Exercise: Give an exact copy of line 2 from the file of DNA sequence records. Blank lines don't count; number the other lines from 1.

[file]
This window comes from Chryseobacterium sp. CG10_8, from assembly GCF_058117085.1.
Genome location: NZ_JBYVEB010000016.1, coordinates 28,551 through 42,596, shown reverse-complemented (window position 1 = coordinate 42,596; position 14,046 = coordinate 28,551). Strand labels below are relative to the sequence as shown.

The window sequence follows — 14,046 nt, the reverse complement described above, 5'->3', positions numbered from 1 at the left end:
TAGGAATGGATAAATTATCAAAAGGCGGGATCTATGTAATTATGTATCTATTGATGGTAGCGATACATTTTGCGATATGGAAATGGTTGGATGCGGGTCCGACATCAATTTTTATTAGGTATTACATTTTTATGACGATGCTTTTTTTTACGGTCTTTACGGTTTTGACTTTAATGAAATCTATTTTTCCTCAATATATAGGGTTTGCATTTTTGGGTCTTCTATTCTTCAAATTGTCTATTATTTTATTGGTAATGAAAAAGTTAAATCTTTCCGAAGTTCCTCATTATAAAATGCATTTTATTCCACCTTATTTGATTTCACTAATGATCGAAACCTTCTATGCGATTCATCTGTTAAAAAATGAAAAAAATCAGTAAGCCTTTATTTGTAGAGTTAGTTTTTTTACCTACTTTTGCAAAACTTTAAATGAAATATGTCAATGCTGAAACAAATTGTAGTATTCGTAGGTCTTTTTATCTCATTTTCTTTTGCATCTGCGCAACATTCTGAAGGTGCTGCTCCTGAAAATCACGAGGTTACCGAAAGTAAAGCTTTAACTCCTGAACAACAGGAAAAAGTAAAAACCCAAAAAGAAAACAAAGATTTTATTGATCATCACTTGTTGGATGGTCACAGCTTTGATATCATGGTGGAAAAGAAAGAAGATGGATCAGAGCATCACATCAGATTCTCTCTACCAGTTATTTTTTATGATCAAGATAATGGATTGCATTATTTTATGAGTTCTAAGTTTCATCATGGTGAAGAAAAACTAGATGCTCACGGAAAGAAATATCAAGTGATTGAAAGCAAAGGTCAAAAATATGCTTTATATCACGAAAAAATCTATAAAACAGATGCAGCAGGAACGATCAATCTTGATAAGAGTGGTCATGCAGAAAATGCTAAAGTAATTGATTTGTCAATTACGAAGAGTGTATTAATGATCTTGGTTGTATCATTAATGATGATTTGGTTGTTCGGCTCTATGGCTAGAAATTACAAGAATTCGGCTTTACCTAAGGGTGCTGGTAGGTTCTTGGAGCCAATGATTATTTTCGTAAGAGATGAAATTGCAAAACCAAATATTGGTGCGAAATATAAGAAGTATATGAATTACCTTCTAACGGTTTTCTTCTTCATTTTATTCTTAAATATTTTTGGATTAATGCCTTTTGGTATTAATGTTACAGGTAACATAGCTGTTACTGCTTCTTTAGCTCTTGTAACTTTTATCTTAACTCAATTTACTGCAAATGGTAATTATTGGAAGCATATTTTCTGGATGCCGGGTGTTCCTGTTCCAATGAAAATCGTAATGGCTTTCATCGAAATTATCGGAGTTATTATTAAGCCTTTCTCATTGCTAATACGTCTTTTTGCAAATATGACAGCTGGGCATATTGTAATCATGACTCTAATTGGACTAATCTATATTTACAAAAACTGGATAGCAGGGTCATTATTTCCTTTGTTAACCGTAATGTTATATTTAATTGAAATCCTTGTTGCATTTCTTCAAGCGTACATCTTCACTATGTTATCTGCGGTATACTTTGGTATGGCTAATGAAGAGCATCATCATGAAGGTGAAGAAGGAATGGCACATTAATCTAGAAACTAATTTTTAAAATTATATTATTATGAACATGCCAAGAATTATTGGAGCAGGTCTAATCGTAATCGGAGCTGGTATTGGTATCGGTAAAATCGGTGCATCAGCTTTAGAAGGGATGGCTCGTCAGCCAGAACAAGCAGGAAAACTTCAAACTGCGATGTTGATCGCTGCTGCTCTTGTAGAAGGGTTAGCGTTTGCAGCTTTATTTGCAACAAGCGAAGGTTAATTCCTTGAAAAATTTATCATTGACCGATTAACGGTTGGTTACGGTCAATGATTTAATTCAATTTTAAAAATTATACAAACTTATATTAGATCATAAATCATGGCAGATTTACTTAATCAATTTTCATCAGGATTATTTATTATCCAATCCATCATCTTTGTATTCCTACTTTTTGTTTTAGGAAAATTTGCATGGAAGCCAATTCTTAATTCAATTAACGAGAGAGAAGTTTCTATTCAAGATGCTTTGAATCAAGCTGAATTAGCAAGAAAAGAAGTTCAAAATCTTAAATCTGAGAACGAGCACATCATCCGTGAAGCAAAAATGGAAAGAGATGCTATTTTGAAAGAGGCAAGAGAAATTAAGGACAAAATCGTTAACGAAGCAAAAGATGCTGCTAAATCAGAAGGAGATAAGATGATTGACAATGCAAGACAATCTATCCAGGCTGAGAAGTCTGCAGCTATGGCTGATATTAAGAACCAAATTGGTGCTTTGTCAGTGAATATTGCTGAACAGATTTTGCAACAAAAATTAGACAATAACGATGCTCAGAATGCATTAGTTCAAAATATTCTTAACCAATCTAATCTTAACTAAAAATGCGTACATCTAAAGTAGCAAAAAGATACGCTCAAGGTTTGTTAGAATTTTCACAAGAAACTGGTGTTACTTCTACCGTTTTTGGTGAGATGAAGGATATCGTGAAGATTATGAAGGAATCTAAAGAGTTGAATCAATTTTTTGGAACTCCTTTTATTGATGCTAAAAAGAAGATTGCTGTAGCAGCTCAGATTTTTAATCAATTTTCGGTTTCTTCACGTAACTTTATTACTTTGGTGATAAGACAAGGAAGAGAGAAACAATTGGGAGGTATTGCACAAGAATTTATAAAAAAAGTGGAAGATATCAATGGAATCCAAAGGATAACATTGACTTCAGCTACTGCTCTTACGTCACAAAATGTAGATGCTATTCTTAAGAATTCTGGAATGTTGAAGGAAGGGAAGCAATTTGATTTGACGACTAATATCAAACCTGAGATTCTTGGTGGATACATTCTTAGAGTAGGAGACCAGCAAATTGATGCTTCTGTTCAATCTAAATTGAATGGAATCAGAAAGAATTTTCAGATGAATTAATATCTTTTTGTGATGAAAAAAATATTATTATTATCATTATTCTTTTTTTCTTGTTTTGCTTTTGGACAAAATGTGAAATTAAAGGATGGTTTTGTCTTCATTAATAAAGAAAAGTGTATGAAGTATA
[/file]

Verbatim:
Genome location: NZ_JBYVEB010000016.1, coordinates 28,551 through 42,596, shown reverse-complemented (window position 1 = coordinate 42,596; position 14,046 = coordinate 28,551). Strand labels below are relative to the sequence as shown.